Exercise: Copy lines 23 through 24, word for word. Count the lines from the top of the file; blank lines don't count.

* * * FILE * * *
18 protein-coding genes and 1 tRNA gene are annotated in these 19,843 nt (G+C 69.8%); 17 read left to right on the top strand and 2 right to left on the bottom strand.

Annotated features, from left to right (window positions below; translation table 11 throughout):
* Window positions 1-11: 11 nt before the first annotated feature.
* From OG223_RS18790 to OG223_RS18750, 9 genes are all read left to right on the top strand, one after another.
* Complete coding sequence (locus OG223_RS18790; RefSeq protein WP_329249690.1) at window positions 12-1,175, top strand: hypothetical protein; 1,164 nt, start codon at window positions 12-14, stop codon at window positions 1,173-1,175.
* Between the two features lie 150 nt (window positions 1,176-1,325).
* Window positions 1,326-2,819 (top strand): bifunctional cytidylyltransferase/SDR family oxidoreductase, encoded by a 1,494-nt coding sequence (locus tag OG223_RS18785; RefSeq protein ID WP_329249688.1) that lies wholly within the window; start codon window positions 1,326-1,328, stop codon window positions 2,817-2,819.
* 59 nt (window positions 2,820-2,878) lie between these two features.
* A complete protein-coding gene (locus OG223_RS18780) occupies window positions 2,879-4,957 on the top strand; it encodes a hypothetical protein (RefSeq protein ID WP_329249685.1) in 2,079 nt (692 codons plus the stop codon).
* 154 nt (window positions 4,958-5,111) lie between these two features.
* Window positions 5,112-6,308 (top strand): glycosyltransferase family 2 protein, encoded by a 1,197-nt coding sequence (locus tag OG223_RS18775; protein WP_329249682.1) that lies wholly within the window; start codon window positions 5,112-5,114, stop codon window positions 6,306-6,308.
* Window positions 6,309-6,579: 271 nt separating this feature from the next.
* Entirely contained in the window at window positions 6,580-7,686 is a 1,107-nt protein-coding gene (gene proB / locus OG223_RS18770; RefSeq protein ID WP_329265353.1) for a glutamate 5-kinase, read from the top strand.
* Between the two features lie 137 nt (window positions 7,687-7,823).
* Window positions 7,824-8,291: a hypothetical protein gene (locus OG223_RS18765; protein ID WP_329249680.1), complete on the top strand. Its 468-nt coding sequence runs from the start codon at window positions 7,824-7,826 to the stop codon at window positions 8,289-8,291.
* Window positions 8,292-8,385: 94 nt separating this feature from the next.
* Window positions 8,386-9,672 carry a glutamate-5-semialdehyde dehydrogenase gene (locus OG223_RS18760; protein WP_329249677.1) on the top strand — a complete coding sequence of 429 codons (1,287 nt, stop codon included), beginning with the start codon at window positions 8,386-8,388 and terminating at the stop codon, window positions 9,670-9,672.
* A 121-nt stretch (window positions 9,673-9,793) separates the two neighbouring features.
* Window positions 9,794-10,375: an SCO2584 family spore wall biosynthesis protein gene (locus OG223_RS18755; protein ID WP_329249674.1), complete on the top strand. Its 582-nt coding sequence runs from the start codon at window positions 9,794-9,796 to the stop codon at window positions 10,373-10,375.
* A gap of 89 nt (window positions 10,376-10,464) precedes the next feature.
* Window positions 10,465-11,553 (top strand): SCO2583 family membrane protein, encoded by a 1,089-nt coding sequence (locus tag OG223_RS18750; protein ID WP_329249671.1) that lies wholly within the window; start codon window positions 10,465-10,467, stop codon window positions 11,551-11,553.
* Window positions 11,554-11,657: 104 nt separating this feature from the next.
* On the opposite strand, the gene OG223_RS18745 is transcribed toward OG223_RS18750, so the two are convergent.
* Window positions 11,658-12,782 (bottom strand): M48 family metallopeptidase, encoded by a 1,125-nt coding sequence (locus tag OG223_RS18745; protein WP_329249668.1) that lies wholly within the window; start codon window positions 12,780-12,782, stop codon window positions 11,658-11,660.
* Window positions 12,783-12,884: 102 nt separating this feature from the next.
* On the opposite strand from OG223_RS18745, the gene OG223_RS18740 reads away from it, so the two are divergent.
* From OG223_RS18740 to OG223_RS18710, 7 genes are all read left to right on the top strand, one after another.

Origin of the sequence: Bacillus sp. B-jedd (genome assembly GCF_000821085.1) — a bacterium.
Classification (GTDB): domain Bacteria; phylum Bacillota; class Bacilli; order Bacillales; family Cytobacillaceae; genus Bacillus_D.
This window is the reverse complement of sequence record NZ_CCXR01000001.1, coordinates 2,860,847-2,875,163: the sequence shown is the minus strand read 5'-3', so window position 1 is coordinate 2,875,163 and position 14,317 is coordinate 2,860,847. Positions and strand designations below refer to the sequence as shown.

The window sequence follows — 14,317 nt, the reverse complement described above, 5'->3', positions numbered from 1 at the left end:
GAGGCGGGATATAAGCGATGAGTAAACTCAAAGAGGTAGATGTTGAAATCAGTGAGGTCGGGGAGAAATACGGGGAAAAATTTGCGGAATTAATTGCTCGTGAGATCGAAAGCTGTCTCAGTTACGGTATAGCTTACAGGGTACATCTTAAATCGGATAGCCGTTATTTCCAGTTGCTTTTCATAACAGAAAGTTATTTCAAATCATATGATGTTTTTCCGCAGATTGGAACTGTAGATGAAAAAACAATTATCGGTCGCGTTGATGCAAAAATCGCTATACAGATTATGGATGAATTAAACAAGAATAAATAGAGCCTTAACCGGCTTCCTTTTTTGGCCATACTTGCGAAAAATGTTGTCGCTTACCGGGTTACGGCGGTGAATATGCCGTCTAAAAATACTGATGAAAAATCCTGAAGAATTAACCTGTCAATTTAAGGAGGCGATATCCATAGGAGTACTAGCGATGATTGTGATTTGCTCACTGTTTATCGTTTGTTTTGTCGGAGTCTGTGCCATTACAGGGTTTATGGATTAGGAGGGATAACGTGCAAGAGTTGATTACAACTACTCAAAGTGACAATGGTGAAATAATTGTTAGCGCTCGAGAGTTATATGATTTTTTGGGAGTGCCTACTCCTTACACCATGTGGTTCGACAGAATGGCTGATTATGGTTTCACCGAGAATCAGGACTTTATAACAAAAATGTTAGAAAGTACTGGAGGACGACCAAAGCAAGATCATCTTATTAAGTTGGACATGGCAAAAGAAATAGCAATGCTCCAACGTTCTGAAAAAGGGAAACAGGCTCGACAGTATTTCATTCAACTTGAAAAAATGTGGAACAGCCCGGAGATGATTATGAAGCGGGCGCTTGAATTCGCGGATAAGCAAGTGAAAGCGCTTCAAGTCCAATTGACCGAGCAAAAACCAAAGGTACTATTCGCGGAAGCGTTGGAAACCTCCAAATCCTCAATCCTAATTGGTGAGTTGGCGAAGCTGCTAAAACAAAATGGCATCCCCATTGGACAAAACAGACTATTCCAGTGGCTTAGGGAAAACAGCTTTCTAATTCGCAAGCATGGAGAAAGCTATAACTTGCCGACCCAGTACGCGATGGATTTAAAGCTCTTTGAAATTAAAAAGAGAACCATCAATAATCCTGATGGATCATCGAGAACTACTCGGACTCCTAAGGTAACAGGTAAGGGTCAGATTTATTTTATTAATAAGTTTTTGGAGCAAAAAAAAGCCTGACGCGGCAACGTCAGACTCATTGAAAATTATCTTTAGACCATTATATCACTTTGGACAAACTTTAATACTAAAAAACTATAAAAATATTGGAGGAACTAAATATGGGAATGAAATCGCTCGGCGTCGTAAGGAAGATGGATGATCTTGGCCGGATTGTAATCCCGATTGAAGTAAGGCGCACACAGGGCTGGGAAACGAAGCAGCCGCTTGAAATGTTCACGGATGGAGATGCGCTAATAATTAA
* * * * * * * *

* On the opposite strand, the gene OG223_RS18745 is transcribed toward OG223_RS18750, so the two are convergent.
* Window positions 11,658-12,782 (bottom strand): M48 family metallopeptidase, encoded by a 1,125-nt coding sequence (locus tag OG223_RS18745; protein WP_329249668.1) that lies wholly within the window; start codon window positions 12,780-12,782, stop codon window positions 11,658-11,660.